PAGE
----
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The emergence of inflection in bilingual first language acquisition : considerations for theories of grammatical development
Festa, Anna
THESIS 11382 This thesis investigates morphological productivity across two different language types in the early stages of combinatorial speech, based on longitudinal and experimental data from two children who are acquiring two native languages, Italian and English. Generativist-nativist and constructivist models of language development make opposite claims about children?s early productivity in the use of Inflection. The former argue for early mastery of inflections owing to the theoretical assumption that Inflection is an innate functional category; hence, they claim that productivity is achieved as soon as children identify the phonological shapes that inflectional items take in the input language(s). The latter assume item-based acquisition and claim that adult-like use of inflections becomes possible only when children have collected a sufficient number of linguistic structures and begin to run analogies across stored constructions. In addition, several generativist-nativist studies of BFLA children acquiring language pairs that differ in the richness of Inflection have identified cross-linguistic discrepancies in the acquisition of functional items. They have pointed to an advantage in the emergence of inflection-bearing material in the morphologically richer language. Under constructivist accounts, these differences are imputable to the fact that children acquiring richly inflected languages have been credited with adult-like use of inflectional morphology exclusively on the basis of their virtually error-free speech production. BFLA children have often been indicated as excellent testers for cross-linguistic research. In the present study, they are also identified as ideal participants in research about early morphological productivity, because for them the acquisition of each of their languages takes place under reduced exposure, in comparison with their monolingual peers. The aim of this thesis is threefold: firstly, to determine whether BFLA children display adult-like use of inflectional morphology in the early stages of combinatorial speech and whether asymmetries can be identified in the achievement of paradigmatic mastery between their two languages; secondly, to contribute to the on-going debate about competing theoretical accounts of language development; thirdly, to identify operational criteria for the analysis of morphological productivity that are appropriate for naturalistic speech sampling. The factors included in the analysis of productivity are: accuracy in the use of inflections, appearance of bound morphemes with multiple stems, occurrence of function words in varied constructions, knowledge of the obligatory nature of the copula, instances of morphological mixing and production of target-deviant forms. The results from the spontaneously produced speech samples are further tested by examining experimental data, which are used to test the hypothesis that children have knowledge of the obligatory nature of the copula and are able to make contrastive use of verb and noun types in the early stages of combinatorial speech. The data show that the two bilingual first language acquisition children exhibit productive use of the inflectional items targeted in the analysis of the spontaneously produced speech data and that no relevant asymmetries can be identified in the acquisition of Inflection across their two languages. Contrasting results from the experimental data suggest that demands that elicitation tasks pose on very young children are not exclusively of a linguistic nature and may hinder the objective evaluation of their linguistic abilities.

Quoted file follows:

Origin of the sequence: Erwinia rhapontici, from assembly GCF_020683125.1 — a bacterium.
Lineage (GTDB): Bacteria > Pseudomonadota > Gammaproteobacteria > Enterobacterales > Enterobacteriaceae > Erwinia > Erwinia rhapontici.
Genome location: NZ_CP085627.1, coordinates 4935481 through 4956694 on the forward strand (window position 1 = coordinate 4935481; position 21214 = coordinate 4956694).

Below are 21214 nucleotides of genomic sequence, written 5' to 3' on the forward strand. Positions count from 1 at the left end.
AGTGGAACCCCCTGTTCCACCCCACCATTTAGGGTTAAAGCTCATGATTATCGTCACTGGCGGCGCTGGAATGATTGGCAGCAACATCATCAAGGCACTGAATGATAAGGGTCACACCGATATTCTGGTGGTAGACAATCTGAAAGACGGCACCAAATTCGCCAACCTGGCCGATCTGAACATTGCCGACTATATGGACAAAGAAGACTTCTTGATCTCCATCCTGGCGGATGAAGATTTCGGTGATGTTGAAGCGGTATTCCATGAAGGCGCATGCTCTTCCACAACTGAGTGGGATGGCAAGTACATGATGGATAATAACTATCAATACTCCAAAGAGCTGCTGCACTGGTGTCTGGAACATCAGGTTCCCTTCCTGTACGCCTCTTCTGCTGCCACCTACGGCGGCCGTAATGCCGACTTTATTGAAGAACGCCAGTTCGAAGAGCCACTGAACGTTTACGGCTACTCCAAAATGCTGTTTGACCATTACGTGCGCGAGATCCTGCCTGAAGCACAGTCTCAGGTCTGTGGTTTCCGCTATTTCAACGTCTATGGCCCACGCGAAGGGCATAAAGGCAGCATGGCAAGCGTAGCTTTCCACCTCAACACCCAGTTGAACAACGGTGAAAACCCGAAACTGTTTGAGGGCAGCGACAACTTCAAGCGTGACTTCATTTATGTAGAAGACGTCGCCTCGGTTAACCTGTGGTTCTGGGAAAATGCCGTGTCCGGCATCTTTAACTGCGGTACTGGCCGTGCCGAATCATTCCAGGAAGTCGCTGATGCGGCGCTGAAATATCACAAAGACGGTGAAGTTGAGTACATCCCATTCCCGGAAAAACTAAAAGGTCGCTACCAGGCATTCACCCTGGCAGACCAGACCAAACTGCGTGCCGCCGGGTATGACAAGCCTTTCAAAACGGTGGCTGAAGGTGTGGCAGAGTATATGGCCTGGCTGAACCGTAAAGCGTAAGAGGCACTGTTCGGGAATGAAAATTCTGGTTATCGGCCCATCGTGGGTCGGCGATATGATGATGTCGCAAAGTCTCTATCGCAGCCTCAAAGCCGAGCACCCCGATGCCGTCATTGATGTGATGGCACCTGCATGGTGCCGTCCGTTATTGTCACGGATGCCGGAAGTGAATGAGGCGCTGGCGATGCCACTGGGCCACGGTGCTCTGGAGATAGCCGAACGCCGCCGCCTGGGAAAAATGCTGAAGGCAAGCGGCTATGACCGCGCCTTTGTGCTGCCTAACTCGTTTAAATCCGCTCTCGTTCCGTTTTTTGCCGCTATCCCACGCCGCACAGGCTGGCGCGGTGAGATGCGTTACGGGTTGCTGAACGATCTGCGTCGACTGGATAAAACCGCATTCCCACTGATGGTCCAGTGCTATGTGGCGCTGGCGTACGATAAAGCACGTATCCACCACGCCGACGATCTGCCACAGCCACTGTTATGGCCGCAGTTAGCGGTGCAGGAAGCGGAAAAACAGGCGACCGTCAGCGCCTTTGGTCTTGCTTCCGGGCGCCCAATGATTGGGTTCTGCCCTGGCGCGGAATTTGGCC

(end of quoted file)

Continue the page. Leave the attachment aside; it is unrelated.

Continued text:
Keyword(s): Linguistic, Speech & Communication Sciences, Ph.D.; Ph.D. Trinity College Dublin
Publication Date:
2017
Type: Doctoral thesis
Peer-Reviewed: Unknown
Language(s): English
Institution: Trinity College Dublin
Citation(s): Anna Festa, 'The emergence of inflection in bilingual first language acquisition : considerations for theories of grammatical development', [thesis], Trinity College (Dublin, Ireland). Centre for Language and Communication Studies, 2017
Publisher(s): Trinity College (Dublin, Ireland). Centre for Language and Communication Studies
Supervisor(s): Smith, Martine
First Indexed: 2018-12-15 06:12:06 Last Updated: 2018-12-15 06:12:06